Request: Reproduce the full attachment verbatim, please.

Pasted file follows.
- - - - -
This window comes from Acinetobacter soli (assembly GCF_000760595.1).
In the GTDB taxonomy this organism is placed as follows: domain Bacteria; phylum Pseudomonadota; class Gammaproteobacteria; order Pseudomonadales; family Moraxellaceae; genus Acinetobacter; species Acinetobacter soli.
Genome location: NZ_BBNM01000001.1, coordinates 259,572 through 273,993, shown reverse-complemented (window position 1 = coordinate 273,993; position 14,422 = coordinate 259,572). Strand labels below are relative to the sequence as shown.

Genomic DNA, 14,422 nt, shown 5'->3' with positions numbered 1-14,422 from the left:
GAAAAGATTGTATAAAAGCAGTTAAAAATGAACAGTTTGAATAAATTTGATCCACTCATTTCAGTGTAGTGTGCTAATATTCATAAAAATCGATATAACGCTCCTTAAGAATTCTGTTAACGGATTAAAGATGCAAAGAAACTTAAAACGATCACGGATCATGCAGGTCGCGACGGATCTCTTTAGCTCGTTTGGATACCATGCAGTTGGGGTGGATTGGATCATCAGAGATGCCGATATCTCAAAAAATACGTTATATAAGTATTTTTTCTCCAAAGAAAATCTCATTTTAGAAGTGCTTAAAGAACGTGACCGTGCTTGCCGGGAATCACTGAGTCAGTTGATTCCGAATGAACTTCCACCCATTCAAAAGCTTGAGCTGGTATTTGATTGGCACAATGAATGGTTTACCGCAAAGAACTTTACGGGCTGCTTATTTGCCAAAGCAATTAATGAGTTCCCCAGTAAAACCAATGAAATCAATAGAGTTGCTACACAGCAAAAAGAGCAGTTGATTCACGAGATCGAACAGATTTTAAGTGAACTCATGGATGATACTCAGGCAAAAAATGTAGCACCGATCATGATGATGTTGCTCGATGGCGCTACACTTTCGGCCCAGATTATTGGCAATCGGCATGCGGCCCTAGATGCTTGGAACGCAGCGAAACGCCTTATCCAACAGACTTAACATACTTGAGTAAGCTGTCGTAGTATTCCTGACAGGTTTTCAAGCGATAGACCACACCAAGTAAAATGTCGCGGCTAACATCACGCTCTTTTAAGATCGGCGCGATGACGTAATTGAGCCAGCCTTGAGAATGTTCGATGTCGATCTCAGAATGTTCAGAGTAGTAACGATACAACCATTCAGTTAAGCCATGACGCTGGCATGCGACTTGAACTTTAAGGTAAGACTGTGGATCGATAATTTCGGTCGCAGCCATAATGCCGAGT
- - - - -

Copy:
This window comes from Acinetobacter soli (assembly GCF_000760595.1).
In the GTDB taxonomy this organism is placed as follows: domain Bacteria; phylum Pseudomonadota; class Gammaproteobacteria; order Pseudomonadales; family Moraxellaceae; genus Acinetobacter; species Acinetobacter soli.
Genome location: NZ_BBNM01000001.1, coordinates 259,572 through 273,993, shown reverse-complemented (window position 1 = coordinate 273,993; position 14,422 = coordinate 259,572). Strand labels below are relative to the sequence as shown.

Genomic DNA, 14,422 nt, shown 5'->3' with positions numbered 1-14,422 from the left:
GAAAAGATTGTATAAAAGCAGTTAAAAATGAACAGTTTGAATAAATTTGATCCACTCATTTCAGTGTAGTGTGCTAATATTCATAAAAATCGATATAACGCTCCTTAAGAATTCTGTTAACGGATTAAAGATGCAAAGAAACTTAAAACGATCACGGATCATGCAGGTCGCGACGGATCTCTTTAGCTCGTTTGGATACCATGCAGTTGGGGTGGATTGGATCATCAGAGATGCCGATATCTCAAAAAATACGTTATATAAGTATTTTTTCTCCAAAGAAAATCTCATTTTAGAAGTGCTTAAAGAACGTGACCGTGCTTGCCGGGAATCACTGAGTCAGTTGATTCCGAATGAACTTCCACCCATTCAAAAGCTTGAGCTGGTATTTGATTGGCACAATGAATGGTTTACCGCAAAGAACTTTACGGGCTGCTTATTTGCCAAAGCAATTAATGAGTTCCCCAGTAAAACCAATGAAATCAATAGAGTTGCTACACAGCAAAAAGAGCAGTTGATTCACGAGATCGAACAGATTTTAAGTGAACTCATGGATGATACTCAGGCAAAAAATGTAGCACCGATCATGATGATGTTGCTCGATGGCGCTACACTTTCGGCCCAGATTATTGGCAATCGGCATGCGGCCCTAGATGCTTGGAACGCAGCGAAACGCCTTATCCAACAGACTTAACATACTTGAGTAAGCTGTCGTAGTATTCCTGACAGGTTTTCAAGCGATAGACCACACCAAGTAAAATGTCGCGGCTAACATCACGCTCTTTTAAGATCGGCGCGATGACGTAATTGAGCCAGCCTTGAGAATGTTCGATGTCGATCTCAGAATGTTCAGAGTAGTAACGATACAACCATTCAGTTAAGCCATGACGCTGGCATGCGACTTGAACTTTAAGGTAAGACTGTGGATCGATAATTTCGGTCGCAGCCATAATGCCGAGT